Tom
20 April, 2007

Hi Tracy, I think if you click on “Practical Guides”, you can see all of the How to make things so far…

Lewis
21 April, 2007

For another recipe using nettles, see ‘nettle gnocchi’ at

http://www.telegraph.co.uk/wine/main.jhtml?xml=/wine/2007/04/21/edforaging121.xml

Chris
24 April, 2007

If you are interested in nettles, then May will see “National Be Nice to Nettles Week”. Details at http://www.nettles.org.uk/ .

gary parsons
15 May, 2007

hi there I have recently tried borage and lemon balm tea. I like both these and will now try nettle tea. Can you advise, would it be possible to blend nettle and either borage or lemon balm tea and still keep the health benefits of each herb?
thanks for your time

Hallvord
19 May, 2007

Hi Gary,
borage tea sounds good, I like the plant ( it’s pretty too http://www.hallvord.com/img/borago.jpg ) but I’ve never tried using it for tea. How do you do that, do you dry the leaves or boil it fresh?

I think blending is going to be a matter of taste, I doubt that it would be detrimental in any way or reduce the health benefits of each of them to blend them but I don’t know what it’s going to taste like.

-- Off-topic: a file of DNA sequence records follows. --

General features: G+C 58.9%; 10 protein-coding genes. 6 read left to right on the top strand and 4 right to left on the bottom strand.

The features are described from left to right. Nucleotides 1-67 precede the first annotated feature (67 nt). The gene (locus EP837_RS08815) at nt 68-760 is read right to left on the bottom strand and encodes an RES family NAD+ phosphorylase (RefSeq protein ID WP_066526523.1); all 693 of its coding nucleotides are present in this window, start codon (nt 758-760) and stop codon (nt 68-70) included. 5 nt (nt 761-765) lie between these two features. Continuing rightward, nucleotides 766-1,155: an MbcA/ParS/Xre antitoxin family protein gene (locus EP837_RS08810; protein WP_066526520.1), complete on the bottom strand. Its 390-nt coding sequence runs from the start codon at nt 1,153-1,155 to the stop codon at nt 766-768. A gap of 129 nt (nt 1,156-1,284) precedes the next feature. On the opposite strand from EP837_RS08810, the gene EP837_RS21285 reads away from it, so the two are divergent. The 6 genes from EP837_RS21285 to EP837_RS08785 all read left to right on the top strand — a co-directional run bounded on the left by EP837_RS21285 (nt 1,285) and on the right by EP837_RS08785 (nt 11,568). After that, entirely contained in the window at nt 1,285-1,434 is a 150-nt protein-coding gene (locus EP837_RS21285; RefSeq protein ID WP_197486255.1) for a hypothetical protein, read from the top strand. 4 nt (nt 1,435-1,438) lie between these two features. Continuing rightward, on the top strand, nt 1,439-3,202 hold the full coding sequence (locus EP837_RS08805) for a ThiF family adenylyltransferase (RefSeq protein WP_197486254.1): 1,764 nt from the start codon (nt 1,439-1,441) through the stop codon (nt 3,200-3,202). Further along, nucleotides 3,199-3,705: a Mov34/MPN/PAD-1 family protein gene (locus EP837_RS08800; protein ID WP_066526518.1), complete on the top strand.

Sheena
29 May, 2007

I’m a ‘hobby forager’ and am continually discovering new, wild and free foods around and about!

Here’s a method for cooking young nettles that could be used as a base for soups or even an interesting side vegetable –

Rinse the nettles under running water and strip the leaves from the stems, place the leaves in a pan. Do not add any further water, just what clings to the leaves is sufficient!

Cook the leaves for a few minutes until they have wilted, adding a few drops of water if needed. Mash with your spoon. Add a good sized knob of butter and continue cooking and mashing for another couple of minutes. The resulting puree has an interesting and unique flavour that goes well with prawns or eggs.